Dr. Ogden, who is so fertile in beauties that I am obliged to have continual recourse to him, will also furnish us with another example.....
"Truth (says he) is indeed of an awful presence, and must never be affronted with the rudeness of direct opposition; yet will she consent for a moment to pass unregarded, while your respects are offered to her sister charity."
The use of the abstract for the concrete, as treachery, for treacherous men; modesty, for modest men, &c. is a kind of personification, and adds greatly to the animation of a discourse, as in this instance from Junius's Letters.....
"As for Mr. W―n, there is something in him which even treachery cannot trust."
Much of the spirit of Dr. Johnson's compositions depends upon this artful use of language; and he is, I think, improperly censured for it, by a gentleman, whose
lively talents and genuine humour have often engaged and interested the first assembly in this kingdom, and who favoured the public with an excellent criticism in verse on that great man's character and writings.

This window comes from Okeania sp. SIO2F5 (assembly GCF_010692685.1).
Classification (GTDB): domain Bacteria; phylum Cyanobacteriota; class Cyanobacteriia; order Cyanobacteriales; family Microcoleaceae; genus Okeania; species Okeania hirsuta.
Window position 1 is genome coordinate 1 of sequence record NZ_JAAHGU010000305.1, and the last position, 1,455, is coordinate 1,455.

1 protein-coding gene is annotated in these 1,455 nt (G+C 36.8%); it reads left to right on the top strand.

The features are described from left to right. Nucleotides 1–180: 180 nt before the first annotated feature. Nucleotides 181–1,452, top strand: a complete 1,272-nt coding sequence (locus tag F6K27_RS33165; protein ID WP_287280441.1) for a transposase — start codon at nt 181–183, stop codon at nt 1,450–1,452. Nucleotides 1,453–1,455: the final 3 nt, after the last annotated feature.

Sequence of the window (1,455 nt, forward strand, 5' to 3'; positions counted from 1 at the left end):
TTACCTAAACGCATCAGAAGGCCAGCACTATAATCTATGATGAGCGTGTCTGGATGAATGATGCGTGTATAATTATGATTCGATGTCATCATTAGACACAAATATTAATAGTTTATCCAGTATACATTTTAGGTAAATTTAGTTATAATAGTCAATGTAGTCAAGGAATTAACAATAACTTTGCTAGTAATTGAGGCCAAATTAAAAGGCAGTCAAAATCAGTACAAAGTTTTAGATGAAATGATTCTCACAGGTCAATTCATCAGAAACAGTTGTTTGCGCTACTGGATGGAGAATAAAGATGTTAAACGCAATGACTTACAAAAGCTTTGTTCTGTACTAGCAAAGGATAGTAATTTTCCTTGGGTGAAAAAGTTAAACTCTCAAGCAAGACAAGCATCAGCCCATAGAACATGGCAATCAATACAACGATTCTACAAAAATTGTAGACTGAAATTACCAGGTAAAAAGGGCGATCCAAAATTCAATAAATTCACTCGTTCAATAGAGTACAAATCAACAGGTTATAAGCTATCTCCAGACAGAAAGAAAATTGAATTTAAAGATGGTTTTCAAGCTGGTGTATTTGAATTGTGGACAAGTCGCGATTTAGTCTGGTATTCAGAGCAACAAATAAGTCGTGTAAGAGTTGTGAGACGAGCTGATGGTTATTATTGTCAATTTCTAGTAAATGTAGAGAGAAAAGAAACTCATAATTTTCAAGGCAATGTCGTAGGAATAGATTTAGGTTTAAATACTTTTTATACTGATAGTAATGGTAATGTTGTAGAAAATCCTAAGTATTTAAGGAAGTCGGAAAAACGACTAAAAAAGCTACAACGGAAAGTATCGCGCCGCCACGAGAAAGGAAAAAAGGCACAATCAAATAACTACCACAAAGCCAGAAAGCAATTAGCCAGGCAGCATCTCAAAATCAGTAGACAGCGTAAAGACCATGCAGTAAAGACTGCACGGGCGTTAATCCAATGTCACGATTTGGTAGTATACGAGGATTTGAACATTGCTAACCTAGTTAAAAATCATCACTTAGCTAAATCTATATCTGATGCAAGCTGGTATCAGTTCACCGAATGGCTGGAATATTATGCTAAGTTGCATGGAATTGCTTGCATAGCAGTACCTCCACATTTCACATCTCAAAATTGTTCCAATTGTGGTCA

The 1st rule to be observed with respect to the prosopopœia is, that whenever it is introduced, the picture it presents should be complete. For this reason the following example is perfectly ridiculous.....
"Invidious grave, how dost thou rend in sunder
The idea of a grave rending in sunder, you see makes a very indifferent picture. I should not however have quoted this poem, had it not been made a subject of panegyric by a modern critic, whose genius is at least equal to his eccentricity.
2dly. Mean and vulgar objects should never be personified: for as the prosopopoeia is a bold figure, it should only be introduced to confer dignity on a subject. It follows of course that nothing vulgar or contemptible should be allowed to disgrace the figure. For this reason the following image from the poem I have just quoted, is not only unpoetical, but disgusting....
O great man-eater!
"Whose every day is carnival, not sated yet!